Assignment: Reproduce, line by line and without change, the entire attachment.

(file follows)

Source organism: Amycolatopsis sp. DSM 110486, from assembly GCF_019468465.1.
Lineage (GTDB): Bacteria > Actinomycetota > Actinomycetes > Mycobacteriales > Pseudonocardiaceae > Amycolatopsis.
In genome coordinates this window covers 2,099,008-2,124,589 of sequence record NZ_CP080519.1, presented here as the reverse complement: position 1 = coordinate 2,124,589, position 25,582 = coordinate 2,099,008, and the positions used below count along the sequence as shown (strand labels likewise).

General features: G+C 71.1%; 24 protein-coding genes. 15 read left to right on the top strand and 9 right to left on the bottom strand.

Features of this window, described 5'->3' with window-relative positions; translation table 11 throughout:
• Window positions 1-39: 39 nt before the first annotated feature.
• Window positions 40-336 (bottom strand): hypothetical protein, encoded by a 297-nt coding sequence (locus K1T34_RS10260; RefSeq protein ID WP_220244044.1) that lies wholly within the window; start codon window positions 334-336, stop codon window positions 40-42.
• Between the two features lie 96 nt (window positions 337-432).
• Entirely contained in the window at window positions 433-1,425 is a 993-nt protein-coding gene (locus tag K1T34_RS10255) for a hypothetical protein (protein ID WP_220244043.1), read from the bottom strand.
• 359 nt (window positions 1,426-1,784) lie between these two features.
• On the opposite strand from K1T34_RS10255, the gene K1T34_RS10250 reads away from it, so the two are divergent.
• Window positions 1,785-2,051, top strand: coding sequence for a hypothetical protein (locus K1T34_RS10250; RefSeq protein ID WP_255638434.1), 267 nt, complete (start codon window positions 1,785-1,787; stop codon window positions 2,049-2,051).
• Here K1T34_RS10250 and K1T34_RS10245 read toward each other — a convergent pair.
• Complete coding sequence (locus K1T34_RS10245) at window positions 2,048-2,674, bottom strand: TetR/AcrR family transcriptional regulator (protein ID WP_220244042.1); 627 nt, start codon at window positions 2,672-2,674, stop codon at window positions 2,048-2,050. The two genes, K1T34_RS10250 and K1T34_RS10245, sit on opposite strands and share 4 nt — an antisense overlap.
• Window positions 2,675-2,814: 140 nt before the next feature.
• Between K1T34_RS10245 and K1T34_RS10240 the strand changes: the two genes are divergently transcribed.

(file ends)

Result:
Source organism: Amycolatopsis sp. DSM 110486, from assembly GCF_019468465.1.
Lineage (GTDB): Bacteria > Actinomycetota > Actinomycetes > Mycobacteriales > Pseudonocardiaceae > Amycolatopsis.
In genome coordinates this window covers 2,099,008-2,124,589 of sequence record NZ_CP080519.1, presented here as the reverse complement: position 1 = coordinate 2,124,589, position 25,582 = coordinate 2,099,008, and the positions used below count along the sequence as shown (strand labels likewise).

General features: G+C 71.1%; 24 protein-coding genes. 15 read left to right on the top strand and 9 right to left on the bottom strand.

Features of this window, described 5'->3' with window-relative positions; translation table 11 throughout:
• Window positions 1-39: 39 nt before the first annotated feature.
• Window positions 40-336 (bottom strand): hypothetical protein, encoded by a 297-nt coding sequence (locus K1T34_RS10260; RefSeq protein ID WP_220244044.1) that lies wholly within the window; start codon window positions 334-336, stop codon window positions 40-42.
• Between the two features lie 96 nt (window positions 337-432).
• Entirely contained in the window at window positions 433-1,425 is a 993-nt protein-coding gene (locus tag K1T34_RS10255) for a hypothetical protein (protein ID WP_220244043.1), read from the bottom strand.
• 359 nt (window positions 1,426-1,784) lie between these two features.
• On the opposite strand from K1T34_RS10255, the gene K1T34_RS10250 reads away from it, so the two are divergent.
• Window positions 1,785-2,051, top strand: coding sequence for a hypothetical protein (locus K1T34_RS10250; RefSeq protein ID WP_255638434.1), 267 nt, complete (start codon window positions 1,785-1,787; stop codon window positions 2,049-2,051).
• Here K1T34_RS10250 and K1T34_RS10245 read toward each other — a convergent pair.
• Complete coding sequence (locus K1T34_RS10245) at window positions 2,048-2,674, bottom strand: TetR/AcrR family transcriptional regulator (protein ID WP_220244042.1); 627 nt, start codon at window positions 2,672-2,674, stop codon at window positions 2,048-2,050. The two genes, K1T34_RS10250 and K1T34_RS10245, sit on opposite strands and share 4 nt — an antisense overlap.
• Window positions 2,675-2,814: 140 nt before the next feature.
• Between K1T34_RS10245 and K1T34_RS10240 the strand changes: the two genes are divergently transcribed.